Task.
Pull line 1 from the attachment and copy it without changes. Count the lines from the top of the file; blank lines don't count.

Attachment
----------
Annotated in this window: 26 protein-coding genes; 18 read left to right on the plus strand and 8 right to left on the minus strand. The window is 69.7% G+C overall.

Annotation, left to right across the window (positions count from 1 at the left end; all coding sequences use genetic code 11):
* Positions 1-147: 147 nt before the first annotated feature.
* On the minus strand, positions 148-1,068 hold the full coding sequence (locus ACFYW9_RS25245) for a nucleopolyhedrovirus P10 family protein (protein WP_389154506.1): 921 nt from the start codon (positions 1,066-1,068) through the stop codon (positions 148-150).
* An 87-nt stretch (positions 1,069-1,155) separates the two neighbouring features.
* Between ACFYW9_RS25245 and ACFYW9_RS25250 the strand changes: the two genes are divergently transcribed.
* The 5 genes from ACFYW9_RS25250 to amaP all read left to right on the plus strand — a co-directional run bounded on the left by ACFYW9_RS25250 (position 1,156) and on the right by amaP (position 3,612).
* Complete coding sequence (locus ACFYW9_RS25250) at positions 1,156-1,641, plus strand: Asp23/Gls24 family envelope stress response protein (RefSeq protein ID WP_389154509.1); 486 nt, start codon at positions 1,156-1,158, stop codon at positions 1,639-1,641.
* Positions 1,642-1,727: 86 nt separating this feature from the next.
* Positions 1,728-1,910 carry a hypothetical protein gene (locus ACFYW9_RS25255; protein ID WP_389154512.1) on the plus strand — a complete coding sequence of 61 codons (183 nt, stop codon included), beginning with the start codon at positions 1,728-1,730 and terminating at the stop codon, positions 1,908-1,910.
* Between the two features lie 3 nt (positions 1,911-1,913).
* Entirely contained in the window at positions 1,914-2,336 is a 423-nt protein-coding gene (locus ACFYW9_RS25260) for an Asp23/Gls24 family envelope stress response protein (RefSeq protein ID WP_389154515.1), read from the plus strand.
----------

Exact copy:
Annotated in this window: 26 protein-coding genes; 18 read left to right on the plus strand and 8 right to left on the minus strand. The window is 69.7% G+C overall.